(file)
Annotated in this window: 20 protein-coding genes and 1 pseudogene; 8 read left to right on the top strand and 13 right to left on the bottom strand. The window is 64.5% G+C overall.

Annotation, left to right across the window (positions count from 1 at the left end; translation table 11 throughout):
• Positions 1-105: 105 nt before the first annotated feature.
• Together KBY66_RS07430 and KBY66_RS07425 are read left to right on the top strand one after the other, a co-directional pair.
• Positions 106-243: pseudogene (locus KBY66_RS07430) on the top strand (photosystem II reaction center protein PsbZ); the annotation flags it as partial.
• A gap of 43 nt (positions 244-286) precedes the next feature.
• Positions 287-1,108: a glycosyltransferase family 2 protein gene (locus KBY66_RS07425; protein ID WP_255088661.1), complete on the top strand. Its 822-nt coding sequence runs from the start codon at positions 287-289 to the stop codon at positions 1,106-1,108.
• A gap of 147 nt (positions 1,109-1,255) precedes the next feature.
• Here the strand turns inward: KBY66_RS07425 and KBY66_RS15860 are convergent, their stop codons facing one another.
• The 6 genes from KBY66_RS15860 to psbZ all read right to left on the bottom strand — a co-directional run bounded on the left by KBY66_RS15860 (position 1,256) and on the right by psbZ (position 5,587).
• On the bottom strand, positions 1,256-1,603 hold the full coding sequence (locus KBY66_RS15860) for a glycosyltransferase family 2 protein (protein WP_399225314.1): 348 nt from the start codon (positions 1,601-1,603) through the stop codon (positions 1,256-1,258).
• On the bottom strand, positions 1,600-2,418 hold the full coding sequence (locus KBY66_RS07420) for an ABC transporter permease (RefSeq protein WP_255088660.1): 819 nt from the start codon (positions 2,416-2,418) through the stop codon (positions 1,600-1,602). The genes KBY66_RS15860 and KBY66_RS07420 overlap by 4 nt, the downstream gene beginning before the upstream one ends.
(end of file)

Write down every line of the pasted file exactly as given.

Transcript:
Annotated in this window: 20 protein-coding genes and 1 pseudogene; 8 read left to right on the top strand and 13 right to left on the bottom strand. The window is 64.5% G+C overall.

Annotation, left to right across the window (positions count from 1 at the left end; translation table 11 throughout):
• Positions 1-105: 105 nt before the first annotated feature.
• Together KBY66_RS07430 and KBY66_RS07425 are read left to right on the top strand one after the other, a co-directional pair.
• Positions 106-243: pseudogene (locus KBY66_RS07430) on the top strand (photosystem II reaction center protein PsbZ); the annotation flags it as partial.
• A gap of 43 nt (positions 244-286) precedes the next feature.
• Positions 287-1,108: a glycosyltransferase family 2 protein gene (locus KBY66_RS07425; protein ID WP_255088661.1), complete on the top strand. Its 822-nt coding sequence runs from the start codon at positions 287-289 to the stop codon at positions 1,106-1,108.
• A gap of 147 nt (positions 1,109-1,255) precedes the next feature.
• Here the strand turns inward: KBY66_RS07425 and KBY66_RS15860 are convergent, their stop codons facing one another.
• The 6 genes from KBY66_RS15860 to psbZ all read right to left on the bottom strand — a co-directional run bounded on the left by KBY66_RS15860 (position 1,256) and on the right by psbZ (position 5,587).
• On the bottom strand, positions 1,256-1,603 hold the full coding sequence (locus KBY66_RS15860) for a glycosyltransferase family 2 protein (protein WP_399225314.1): 348 nt from the start codon (positions 1,601-1,603) through the stop codon (positions 1,256-1,258).
• On the bottom strand, positions 1,600-2,418 hold the full coding sequence (locus KBY66_RS07420) for an ABC transporter permease (RefSeq protein WP_255088660.1): 819 nt from the start codon (positions 2,416-2,418) through the stop codon (positions 1,600-1,602). The genes KBY66_RS15860 and KBY66_RS07420 overlap by 4 nt, the downstream gene beginning before the upstream one ends.